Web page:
How we can give up our preoccupation with the puny objects of ourselves.

“Each citizen is habitually engaged in the contemplation of a very puny object, namely himself.”

—Alexis de Tocqueville

In the century and a half since de Tocqueville penned those words about the American experience, little has changed. No one, and no thing, interrupts people more than momentarily from their obsessive preoccupation with themselves. Indeed, concerned observers using the diagnostic disciplines of psychology, sociology, economics, and theology lay the blame for the deterioration of our public and personal lives at the door of the self.

It seems America is still in conspicuous need of unselfing.

Of course, a few people carry placards to try to wake up the masses to the danger in which a century of mindless selfishness has put us. Desperately they try to avert the destruction of the Earth by protesting the insanities of militarism, the greedy and reckless practices ravaging our streams, forests, and air, and the bloated consumerism leaving much of the world hungry and poor.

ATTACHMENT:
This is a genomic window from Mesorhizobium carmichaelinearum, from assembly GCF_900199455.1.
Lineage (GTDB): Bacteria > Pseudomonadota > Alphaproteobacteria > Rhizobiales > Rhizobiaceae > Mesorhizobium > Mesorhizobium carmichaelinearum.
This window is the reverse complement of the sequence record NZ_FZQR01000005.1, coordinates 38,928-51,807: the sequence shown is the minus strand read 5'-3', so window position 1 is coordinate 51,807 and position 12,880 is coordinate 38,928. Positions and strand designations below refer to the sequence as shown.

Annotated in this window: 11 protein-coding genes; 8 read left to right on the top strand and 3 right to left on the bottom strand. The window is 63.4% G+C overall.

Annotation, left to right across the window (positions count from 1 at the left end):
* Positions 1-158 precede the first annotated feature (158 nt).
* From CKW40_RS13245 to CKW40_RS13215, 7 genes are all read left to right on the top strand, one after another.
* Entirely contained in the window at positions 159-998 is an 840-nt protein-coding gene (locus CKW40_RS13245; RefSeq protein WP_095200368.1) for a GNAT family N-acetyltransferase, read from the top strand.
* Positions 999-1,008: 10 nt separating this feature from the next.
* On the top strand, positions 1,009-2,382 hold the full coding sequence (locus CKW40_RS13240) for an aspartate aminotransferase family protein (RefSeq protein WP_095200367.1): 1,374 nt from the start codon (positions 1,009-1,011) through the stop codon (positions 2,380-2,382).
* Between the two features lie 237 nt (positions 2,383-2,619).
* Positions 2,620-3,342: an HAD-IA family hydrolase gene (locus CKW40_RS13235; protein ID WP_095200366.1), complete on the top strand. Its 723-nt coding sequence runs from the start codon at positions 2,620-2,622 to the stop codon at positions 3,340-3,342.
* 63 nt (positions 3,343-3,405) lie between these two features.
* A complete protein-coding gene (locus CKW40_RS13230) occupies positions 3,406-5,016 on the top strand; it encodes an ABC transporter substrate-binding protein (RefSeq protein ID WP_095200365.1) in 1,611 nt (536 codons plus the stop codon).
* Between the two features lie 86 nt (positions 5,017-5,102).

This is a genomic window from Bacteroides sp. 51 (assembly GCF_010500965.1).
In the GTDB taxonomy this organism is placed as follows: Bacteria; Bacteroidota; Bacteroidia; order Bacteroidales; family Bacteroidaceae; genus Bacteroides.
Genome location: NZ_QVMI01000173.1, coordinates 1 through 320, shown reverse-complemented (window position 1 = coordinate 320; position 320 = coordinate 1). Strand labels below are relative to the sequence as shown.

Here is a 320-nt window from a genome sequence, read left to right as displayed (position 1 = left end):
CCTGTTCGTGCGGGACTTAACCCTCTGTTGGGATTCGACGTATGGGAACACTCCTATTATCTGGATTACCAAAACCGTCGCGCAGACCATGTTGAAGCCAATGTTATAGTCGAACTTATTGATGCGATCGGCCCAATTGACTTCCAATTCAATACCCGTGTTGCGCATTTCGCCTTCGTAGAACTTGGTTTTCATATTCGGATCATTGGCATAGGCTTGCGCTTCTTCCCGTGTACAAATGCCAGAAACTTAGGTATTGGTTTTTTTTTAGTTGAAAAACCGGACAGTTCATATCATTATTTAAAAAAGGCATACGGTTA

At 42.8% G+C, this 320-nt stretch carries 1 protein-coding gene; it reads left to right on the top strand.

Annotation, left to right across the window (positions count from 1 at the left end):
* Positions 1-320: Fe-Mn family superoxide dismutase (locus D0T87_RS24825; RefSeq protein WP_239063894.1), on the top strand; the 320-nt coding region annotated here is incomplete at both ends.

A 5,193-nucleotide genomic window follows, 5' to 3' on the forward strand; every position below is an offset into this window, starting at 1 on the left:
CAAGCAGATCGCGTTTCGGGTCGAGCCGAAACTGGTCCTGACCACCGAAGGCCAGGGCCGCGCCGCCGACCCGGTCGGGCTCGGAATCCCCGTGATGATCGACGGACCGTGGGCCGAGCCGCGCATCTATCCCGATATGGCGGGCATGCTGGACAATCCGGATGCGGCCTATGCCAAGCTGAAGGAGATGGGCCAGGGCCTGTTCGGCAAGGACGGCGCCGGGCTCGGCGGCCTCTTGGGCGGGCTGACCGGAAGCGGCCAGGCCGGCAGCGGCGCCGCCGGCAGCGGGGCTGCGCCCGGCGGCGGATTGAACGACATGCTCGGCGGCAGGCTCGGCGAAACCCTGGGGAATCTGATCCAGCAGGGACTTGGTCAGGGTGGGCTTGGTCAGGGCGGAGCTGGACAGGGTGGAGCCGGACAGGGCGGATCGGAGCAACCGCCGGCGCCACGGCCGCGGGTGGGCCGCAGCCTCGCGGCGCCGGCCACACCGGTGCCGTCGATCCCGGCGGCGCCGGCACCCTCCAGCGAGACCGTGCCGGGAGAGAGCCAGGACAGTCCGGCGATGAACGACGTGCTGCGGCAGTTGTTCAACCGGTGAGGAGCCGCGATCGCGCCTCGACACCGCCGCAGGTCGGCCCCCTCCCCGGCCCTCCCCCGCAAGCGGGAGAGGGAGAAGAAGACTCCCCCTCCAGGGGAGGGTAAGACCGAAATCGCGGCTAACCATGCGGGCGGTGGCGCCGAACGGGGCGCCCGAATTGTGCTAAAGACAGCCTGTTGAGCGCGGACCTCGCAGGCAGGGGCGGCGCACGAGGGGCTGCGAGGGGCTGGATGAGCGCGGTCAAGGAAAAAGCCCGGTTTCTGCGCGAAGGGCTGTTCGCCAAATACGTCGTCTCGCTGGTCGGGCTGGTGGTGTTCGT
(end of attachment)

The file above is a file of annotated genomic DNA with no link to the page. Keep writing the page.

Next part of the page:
Others hand out tracts in an attempt to startle the shuffling crowds into dealing with their souls, not just their selves. They urgently call attention to the eternal value of the soul, present the authoritative words of Scripture, and ask the big question, “Are you saved?”

Both groups attract occasional flurries of attention, but not for long. And while both groups care, they do not seem to care much for each other. One group wants to save society, the other to save souls. Neither recognizes a common ground.

From time to time other solutions are offered: psychologists propose a therapy, educators install a new curriculum, economists plan legislation, sociologists imagine new ...

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